FishFiles Lite Newsletter
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February 2009

Common Fisheries Policy

1. Commission announces CFP to be reformed in 2012; may include relative stability
2. EU Plan of Action on sharks adopted; new measures planned
3. European Commission acts on ICCAT measures for Eastern bluefin tuna
4. Scottish Fishermen win case against European Commission over days at sea dispute
5. Commission repeals obsolete Community fisheries legislation
6. Cod fishing effort limits removed from some areas of Baltic Sea
7. EU Commissioner Dr. Borg visits Normandy, and speaks to Peripheral Regions

Fish hygiene

8. During February 2009, fifty rapid alerts notified for unsafe fishery products.
9. New rules for fish oils for human consumption come into force in May 2009.
10. Commission reveals Cameroon refused FVO visit in 2008; imports banned
11. FVO report on Malaysia; substantial non-compliance; some imports suspended
12. FVO report on Ghana; standards "not always" equivalent
13. FVO report on Turkey; clear and systematic controls, except in some areas
14. Commission considers changes to MRLs for mercury in animal feeds
15. Commission comments on CODEX standards for abalone and smoked fish
16. EFSA considers the sentient fish

Common Fisheries Policy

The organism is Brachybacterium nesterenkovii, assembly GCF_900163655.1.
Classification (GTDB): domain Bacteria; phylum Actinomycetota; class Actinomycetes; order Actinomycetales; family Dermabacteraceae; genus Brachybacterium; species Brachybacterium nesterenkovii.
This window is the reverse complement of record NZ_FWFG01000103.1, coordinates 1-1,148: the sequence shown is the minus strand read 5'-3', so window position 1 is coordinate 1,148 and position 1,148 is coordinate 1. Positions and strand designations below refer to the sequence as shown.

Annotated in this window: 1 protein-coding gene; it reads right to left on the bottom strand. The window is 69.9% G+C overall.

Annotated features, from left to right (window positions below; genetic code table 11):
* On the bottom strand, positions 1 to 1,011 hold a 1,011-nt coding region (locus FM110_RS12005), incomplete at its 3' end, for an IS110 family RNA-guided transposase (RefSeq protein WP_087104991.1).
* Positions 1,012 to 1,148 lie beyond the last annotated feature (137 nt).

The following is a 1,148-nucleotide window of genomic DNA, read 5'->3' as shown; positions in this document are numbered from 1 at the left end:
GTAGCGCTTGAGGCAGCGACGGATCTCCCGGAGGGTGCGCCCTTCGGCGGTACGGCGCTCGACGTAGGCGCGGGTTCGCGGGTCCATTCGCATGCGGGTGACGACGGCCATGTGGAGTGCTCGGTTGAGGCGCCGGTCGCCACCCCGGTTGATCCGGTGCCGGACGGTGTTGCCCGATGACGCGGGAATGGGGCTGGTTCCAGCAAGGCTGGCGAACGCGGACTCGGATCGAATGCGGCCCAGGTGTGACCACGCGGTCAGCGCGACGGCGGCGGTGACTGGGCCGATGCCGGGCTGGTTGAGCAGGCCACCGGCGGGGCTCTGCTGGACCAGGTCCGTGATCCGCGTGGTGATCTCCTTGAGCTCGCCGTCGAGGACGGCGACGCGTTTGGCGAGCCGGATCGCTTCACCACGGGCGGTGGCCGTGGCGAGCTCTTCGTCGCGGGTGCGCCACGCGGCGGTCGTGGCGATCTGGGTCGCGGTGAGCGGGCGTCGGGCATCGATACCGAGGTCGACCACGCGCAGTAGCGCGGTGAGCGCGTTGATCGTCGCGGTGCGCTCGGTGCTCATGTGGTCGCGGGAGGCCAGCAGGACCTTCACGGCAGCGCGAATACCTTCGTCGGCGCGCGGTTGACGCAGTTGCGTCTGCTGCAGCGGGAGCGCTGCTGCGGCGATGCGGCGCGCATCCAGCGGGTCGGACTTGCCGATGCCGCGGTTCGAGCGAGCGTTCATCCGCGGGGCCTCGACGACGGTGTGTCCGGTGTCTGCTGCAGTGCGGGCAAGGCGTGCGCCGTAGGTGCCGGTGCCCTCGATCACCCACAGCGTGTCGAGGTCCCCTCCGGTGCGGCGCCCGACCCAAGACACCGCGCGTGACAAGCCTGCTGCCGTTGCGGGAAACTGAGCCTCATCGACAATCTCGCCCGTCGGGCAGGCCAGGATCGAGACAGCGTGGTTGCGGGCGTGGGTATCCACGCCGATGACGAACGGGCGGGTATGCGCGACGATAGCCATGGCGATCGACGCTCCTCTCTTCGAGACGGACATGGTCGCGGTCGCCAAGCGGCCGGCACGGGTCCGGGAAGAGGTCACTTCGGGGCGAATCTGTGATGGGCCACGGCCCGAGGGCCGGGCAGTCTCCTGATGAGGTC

1. Dr. Joe Borg, Commissioner for Maritime Affairs and Fisheries announced the Commission's proposal to publish a Green Paper, as a prelude to reform of the Common Fisheries Policy in 2012. He made the announcement in a speech to the Fisheries Committee of the European Parliament on 10 February 2009. The intention is to ensure better international governance of seas and oceans, fight illegal fishing, improve cooperation with partners and adopt a more consistent regional approach by introducing a) simpler and more effective systems; b) greater ownership of the policy for the industry and stakeholders; c) a deeper regional dimension for the CFP; and d) changes to management of EC fishing activities beyond EU waters. Dr. Borg announced that "we should not shy away from revisiting even the most deeply enshrined elements of our policy, such as relative stability".